Questionnaires and surveys are among the most popular forms of quantitative research, offering preference data without conveying why they’re making that particular choice.

For example, you may ask, “Do you prefer Movie A or Movie B?” Users will pick without telling you the emotional aspect influencing their choice.

Getting Started With Audience Research

It’s important to know that there are plenty of ways to get started with audience research for your small business. These are some of our suggestions to give you a headstart.


Have a Plan

Knowing exactly what you want to research is almost half of the work! Find a purpose, and identify the potential problem you want to solve before starting. Ask yourself what you are trying to solve within your business; this will probably help you considerably. 

Exploring how you’re going to track your answers is equally important. Online tools like Zonka Feedback, Hotjat Surveys, and Surveymonkey can help you create meaningful surveys for your audience, which you can then send via email or social channels. Meticulous wording and marketing are some special tools to make your surveys successful in yielding great results. 

Ask Your Audience the Right Questions

Remember; there’s no such thing as a stupid or wrong question! Stay relevant to what you’re after by asking your audience the right questions. 

First, you must lock in your survey’s target audience. Start by asking your audience some demographic questions like their age and region. It can help build an anonymized profile for your search and dissect them into smaller groups to draw different conclusions. 

“Why” and “How” have a more story-like and reflective character. However, hypothetical or predictive questions can start with “What if”, and these can extract different results from your target group. 

Continue Learning

The truth about audience research is that it never ends. Users can change habits or start altering their decisions over time. With persistence, marketers keep these statistics updated, which is vital and gives results and experience for the future.

Audience research is a continuous process that improves your small business over time. So, have periodic checks on your gathered data – continue researching the market and developing new strategies trying out new things. A/B testing is another important way to see what your audience prefers. See different versions of your content on all your marketing channels and compare the differences.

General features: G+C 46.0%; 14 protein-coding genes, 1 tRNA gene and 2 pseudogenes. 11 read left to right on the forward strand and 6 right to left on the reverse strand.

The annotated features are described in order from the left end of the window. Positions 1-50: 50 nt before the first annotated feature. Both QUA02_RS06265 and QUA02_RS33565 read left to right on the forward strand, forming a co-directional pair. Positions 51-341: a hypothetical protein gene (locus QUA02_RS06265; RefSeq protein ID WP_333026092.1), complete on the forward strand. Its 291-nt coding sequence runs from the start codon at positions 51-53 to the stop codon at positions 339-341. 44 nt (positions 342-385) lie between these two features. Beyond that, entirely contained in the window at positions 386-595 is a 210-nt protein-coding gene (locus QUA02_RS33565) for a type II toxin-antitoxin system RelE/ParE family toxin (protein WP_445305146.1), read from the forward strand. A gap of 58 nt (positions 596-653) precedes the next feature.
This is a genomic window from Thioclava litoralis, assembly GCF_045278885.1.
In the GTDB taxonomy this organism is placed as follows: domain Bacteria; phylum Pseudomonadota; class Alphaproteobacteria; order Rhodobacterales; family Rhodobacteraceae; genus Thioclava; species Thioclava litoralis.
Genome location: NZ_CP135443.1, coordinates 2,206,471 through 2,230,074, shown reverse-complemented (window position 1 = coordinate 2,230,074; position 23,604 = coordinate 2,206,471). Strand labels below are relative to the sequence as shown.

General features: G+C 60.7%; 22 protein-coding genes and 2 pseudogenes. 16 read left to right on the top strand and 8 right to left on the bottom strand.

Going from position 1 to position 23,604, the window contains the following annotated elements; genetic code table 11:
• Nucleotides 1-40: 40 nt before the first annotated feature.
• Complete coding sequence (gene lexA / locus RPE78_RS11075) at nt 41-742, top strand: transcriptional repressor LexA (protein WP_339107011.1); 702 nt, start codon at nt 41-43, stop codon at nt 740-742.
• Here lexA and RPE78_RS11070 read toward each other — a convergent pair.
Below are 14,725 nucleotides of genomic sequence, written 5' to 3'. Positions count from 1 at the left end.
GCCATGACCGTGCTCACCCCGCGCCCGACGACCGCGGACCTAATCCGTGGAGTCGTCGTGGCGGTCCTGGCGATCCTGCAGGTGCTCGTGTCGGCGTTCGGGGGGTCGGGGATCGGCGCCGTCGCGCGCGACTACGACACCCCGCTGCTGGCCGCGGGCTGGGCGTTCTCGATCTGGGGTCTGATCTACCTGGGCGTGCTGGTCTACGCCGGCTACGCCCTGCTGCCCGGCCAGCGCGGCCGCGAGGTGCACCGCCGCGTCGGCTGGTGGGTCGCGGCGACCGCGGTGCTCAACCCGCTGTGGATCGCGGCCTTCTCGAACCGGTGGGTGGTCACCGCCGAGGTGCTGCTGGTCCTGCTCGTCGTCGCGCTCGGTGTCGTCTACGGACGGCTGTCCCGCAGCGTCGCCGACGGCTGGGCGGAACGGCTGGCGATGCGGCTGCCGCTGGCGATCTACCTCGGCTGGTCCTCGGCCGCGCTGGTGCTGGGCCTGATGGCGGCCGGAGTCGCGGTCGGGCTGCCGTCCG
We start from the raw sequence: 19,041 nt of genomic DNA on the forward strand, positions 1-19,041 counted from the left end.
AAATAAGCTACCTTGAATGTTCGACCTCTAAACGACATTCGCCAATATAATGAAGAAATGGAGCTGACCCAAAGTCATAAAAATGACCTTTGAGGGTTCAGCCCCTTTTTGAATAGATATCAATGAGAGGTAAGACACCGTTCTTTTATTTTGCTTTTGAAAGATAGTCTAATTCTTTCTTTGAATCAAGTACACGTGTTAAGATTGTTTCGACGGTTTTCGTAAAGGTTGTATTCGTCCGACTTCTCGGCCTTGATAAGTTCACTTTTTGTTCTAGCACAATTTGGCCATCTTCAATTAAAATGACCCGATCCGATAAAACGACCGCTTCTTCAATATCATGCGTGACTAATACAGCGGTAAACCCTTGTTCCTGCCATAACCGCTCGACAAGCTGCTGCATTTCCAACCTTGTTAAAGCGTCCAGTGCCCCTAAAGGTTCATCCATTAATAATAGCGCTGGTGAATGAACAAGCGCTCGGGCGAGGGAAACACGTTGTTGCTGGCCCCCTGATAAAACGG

Use the Right Tools

Many tools are readily available to understand your audience better. Audience research is a crucial part of marketing, so you’ll need tools to assist you in that domain. Before we continue, it’s important to note that social media is the most brilliant way to start looking if you are a small business owner.

Below is a list of more exciting tools you can use for your research. Some of these may seem strange to you, like Yelp, but they’re a great source of information, so keep them on your shortlist because you’ll certainly need them!

Audience Research Examples

For closure, let’s look at some audience research examples from famous companies like Lego and McDonald’s, as well as a failed attempt made by Coca-Cola in the 70s!

As Sapio Research, a B2B market research company, notes, Lego found out that only 9% of their customer base is women. So they decided to develop products more appealing to a feminine audience.

McDonald’s identified that people were more eager for healthy and organic food, so they decided to incorporate more nutritious dishes into their menu and give more clarity on how their animals are raised.

In terms of failures, we have to list the introduction of the “New Coke,” an attempt that the Coca-Cola Company made after soft drink sales dropped in the 1970s.

The company thought that taste was the cause for the decline, so they decided to release New Coke, a sweeter version of the original, to remedy the situation, but the results weren’t ideal. On the contrary, the decline was even steeper, forcing the company to re-enter Classic Coke a few years later with great success. The community appreciated the decision so much that they stuck to the brand, which continues today.

With Great Data, Comes Great Audience Research!

With that said, it’s evident that audience research can give you insights that can help your business greatly. It’s the kind of research that provides context to your data and is a required step to reach the desired marketing strategy outcome. 

Without these crucial bits of information, audience research won’t give you results you can play around with. As the world evolves, your customer base does, too. Keeping your research updated ensures you understand your audiences’ needs, interests and behaviours online, so you know how to tailor your products and services right for them.

Last modified on: September 28th, 2023

Categorized as Marketing

Loukas is a technology enthusiast. He enjoys writing content for a crazy amount of topics, and he is a music fan who loves playing the guitar and occasionally shooting photos and videos professionally.